Even to this day, Atlanta, Georgia is a hotbed for professional wrestling. It all started back in 1944, Paul Jones, a main event wrestler in Los Angeles and Texas, moved to Georgia, purchased a wrestling company and created the A.B.C. booking office, which was housed on 76 Houston Street in Atlanta. This purchase became influential in the town and growth of the sport in the area.
The company saw great success promoting shows at the Atlanta Municipal Auditorium and by the time the 1950s rolled around, a fellow wrestler Don McIntyre, picked up shares in the A.B.C. along with Fred Ward. For more than 30 years, Ward ran weekly events for Marietta, Columbus, Macon and across the south of Georgia state, so Ward would be a great asset to the A.B.C.
Wrestling’s popularity rose due to the introduction of the television set and wrestling matches began airing on channel 11 WLWA-TV out of Atlanta. Stars like Freddie Blassie, Buddy Fuller and Herb Welch were being beamed across the city and ticket sales rose. In the middle of the 1950’s the A.B.C. pulled away from the National Wrestling Alliance after the Lou Thesz-Edouard Carpentier scandal but were back in the fold by 1962 and then-champion Thesz would sell out buildings with his title defenses.
By the next decade, Ed Capral hosted Live Atlanta Wrestling program which was taped in the WAII-11 Studios and the show was syndicated out to Augusta and Savannah, Georgia and the extra exposure helped frequently sellouts at the weekly shows held inside the Auditorium. A vast amount of talent flocked to the area from Gorgeous George, Dick the Bruiser, Haystacks Calhoun, Eddie Graham, Sputnik Munroe to a young Nick Bockwinkel. Tag teams made good money in Georgia too and this attracted teams like Gene and Lars Anderson, The Masked Infernos, Grizzly Smith and Luke Brown to the events.
However, in a territory infused with talent, one man stood tall against the rest – Ray Gunkel. Gunkel became an A.B.C. shareholder by 1958 after Jones and McIntyre sold up. Gunkel sadly passed away on 1st August 1972 after suffering a heart attack shortly after a bout with Ox Baker – he was only 48 years old. After losing one of its most important members, the remaining A.B.C. contingent met to discuss the future. The participants were Jones, Ward, Lester Welch (who had recently acquired shares) and Gunkel’s widow Ann.
Ann Gunkel was a former model and was quite the businesswoman who had gained great wealth from the hotel business in the 1960s. After she and Welch clashed on the future of the company, Jones, Ward and Welch combined and offered Ann a sum of money to buy out Ray’s share. She was insulted by this refused and decided to branch out on her own and created Gunkel Enterprises Inc.
She gained TV time after discussions with WTCG channel owner Ted Turner. Turner had already allocated an hour of time to Georgia Championship Wrestling and handed Ann the second hour. All South Wrestling Alliance was born and the majority of the roster, due to the loyalty to her late husband Ray, joined Ann’s promotion, leaving Jones and Welch with virtually no-one. The wrestling war in Atlanta had begun and on 24th November 1972, Ann promoted her first show with Ox Baker and Argentina Apollo headlining.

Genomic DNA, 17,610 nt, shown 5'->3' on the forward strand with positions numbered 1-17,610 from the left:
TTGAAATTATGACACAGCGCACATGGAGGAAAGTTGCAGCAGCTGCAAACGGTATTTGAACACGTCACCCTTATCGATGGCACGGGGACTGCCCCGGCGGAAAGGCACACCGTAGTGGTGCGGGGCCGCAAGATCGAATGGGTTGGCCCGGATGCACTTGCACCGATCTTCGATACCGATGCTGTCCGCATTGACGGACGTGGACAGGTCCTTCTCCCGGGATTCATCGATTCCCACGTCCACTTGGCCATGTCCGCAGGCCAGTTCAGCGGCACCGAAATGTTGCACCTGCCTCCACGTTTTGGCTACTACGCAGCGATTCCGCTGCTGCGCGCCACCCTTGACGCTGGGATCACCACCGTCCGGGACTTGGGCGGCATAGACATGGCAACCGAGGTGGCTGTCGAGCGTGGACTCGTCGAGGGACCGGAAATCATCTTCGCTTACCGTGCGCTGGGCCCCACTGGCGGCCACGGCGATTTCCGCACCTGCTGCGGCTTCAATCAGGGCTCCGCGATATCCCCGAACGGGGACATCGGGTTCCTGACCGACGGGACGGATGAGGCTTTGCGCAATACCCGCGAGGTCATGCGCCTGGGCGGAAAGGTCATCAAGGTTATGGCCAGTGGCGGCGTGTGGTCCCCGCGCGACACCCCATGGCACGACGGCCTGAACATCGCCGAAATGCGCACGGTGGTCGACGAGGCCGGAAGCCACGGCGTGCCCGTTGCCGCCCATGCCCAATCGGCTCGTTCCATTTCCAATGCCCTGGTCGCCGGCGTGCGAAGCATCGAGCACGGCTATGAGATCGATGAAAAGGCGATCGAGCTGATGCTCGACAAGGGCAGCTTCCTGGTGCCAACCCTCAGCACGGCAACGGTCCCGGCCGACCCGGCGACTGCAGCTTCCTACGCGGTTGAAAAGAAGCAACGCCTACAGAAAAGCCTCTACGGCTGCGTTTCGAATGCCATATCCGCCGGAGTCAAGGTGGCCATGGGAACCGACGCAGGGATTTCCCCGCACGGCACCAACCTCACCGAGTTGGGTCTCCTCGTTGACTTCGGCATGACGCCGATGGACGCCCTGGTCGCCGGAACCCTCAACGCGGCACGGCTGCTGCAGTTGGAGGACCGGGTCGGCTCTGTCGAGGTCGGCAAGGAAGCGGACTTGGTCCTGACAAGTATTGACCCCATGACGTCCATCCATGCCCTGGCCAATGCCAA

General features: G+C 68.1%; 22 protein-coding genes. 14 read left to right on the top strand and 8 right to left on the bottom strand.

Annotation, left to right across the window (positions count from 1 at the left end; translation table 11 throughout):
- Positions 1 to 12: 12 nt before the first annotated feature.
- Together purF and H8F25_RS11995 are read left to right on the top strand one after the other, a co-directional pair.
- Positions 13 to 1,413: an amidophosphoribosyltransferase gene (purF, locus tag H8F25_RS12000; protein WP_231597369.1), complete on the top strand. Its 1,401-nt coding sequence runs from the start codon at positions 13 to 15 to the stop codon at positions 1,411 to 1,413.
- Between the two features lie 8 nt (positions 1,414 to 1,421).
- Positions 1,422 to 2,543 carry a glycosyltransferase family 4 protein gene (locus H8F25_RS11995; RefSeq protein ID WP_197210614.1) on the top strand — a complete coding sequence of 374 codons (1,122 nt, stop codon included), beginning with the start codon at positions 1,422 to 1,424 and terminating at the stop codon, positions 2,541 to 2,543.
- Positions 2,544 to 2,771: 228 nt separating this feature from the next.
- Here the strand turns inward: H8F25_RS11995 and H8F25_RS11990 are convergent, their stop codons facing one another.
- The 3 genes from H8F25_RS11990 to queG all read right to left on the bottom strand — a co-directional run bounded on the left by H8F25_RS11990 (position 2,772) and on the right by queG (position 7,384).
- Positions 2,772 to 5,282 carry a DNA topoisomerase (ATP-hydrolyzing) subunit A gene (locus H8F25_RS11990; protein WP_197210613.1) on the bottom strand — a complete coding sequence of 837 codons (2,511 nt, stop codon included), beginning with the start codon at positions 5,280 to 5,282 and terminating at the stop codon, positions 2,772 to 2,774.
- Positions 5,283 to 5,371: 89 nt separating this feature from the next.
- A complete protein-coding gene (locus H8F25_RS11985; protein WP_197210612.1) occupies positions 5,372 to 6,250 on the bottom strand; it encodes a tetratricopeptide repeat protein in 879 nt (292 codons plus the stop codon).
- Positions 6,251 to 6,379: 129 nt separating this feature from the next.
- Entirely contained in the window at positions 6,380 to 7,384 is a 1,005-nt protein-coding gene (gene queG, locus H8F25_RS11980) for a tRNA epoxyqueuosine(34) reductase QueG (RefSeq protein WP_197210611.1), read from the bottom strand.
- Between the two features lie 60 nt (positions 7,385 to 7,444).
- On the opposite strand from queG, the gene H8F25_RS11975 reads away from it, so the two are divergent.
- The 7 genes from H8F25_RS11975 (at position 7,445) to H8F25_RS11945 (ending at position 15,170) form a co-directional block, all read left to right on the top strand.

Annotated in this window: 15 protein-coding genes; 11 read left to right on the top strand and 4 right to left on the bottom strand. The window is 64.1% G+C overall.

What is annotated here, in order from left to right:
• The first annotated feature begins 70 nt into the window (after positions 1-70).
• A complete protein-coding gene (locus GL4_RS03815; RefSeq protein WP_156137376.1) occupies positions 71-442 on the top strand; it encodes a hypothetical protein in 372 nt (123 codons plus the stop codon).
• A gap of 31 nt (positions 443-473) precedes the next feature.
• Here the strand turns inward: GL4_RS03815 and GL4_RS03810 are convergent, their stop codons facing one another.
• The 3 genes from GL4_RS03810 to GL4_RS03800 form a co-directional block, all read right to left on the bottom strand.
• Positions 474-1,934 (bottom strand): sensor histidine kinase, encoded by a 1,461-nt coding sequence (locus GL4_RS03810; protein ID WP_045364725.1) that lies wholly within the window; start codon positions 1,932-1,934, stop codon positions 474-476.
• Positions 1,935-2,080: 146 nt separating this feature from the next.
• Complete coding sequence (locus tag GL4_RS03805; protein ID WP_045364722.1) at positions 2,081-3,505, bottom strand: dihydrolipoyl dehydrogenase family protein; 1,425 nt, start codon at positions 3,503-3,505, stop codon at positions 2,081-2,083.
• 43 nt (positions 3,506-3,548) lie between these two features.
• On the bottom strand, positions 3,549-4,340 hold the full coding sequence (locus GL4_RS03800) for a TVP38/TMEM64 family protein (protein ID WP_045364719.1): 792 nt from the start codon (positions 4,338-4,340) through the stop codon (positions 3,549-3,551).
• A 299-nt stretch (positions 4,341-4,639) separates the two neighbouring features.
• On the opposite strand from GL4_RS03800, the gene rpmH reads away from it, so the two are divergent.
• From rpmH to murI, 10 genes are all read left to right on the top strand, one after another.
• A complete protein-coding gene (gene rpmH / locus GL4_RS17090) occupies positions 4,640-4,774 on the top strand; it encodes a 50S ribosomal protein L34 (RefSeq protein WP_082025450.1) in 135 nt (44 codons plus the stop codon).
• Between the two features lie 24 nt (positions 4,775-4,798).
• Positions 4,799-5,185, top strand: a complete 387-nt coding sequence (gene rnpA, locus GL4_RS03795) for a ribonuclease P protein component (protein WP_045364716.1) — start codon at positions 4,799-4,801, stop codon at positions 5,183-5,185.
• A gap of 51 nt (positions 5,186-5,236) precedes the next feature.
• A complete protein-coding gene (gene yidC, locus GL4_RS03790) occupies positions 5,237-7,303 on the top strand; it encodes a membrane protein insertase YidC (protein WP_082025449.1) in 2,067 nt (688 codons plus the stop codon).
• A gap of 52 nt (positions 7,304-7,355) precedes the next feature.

Lester Welch along with brother Roy created Mid-South Sports Inc. and ended up selling a percentage of the business to Jerry Jarrett and Bill Watts. The National Wrestling Alliance were furious that one of their affiliates had been raided and they sent their very best talent to Mid-South to compete in the war. Bobo Brazil and The Sheik arrived from Detroit, the Fuller Brothers, Buddy, Ron and Robert came in from Tennessee and Eddie Graham, Jack Brisco, Hiro Matsuda and NWA World Champion Dory Funk Jr. came in from Florida. Florida commentator Gordon Solie became the new announcer. Watts was installed as the new head booker but Gunkel’s All-South Wrestling excelled in the area with the more familiar talent at her disposal.
The NWA recruited a man that was promoting successfully over in Australia for a company called World Championship Wrestling, Jim Barnett. Barnett had been selling out houses and promoting NWA World title matches and was revelled for his business practices, contacts and political distinction. Barnett was appointed the executive secretary by Sam Muchnick and paid $268,000 to buy out the Welch’s 38% share of Mid-South and renamed the company Georgia Championship Wrestling.
The introduction of Barnett into the area halted the war and in November of 1974, he bought out Ann and Georgia Championship Wrestling was the only show in town. It now held a two-hour slot every Saturday on Turner’s channel. In the aftermath, wrestling in Georgia went from strength to strength and they began selling out houses in the newly established The Omni Coliseum in downtown Atlanta.
Jones still remained the head of promotions as Barnett ran the day-to-day operations and in December 1976, WTCG started broadcasting nationwide via satellite giving the promotion national exposure. Jones owned the Atlanta Sports Arena, along with other properties and was one of the richest NWA members. He retired in 1984 after 40 years in the game, passing away in 1988 at the age of 86 years old. His rival, Ann Gunkel sadly died in 1987 due to cancer.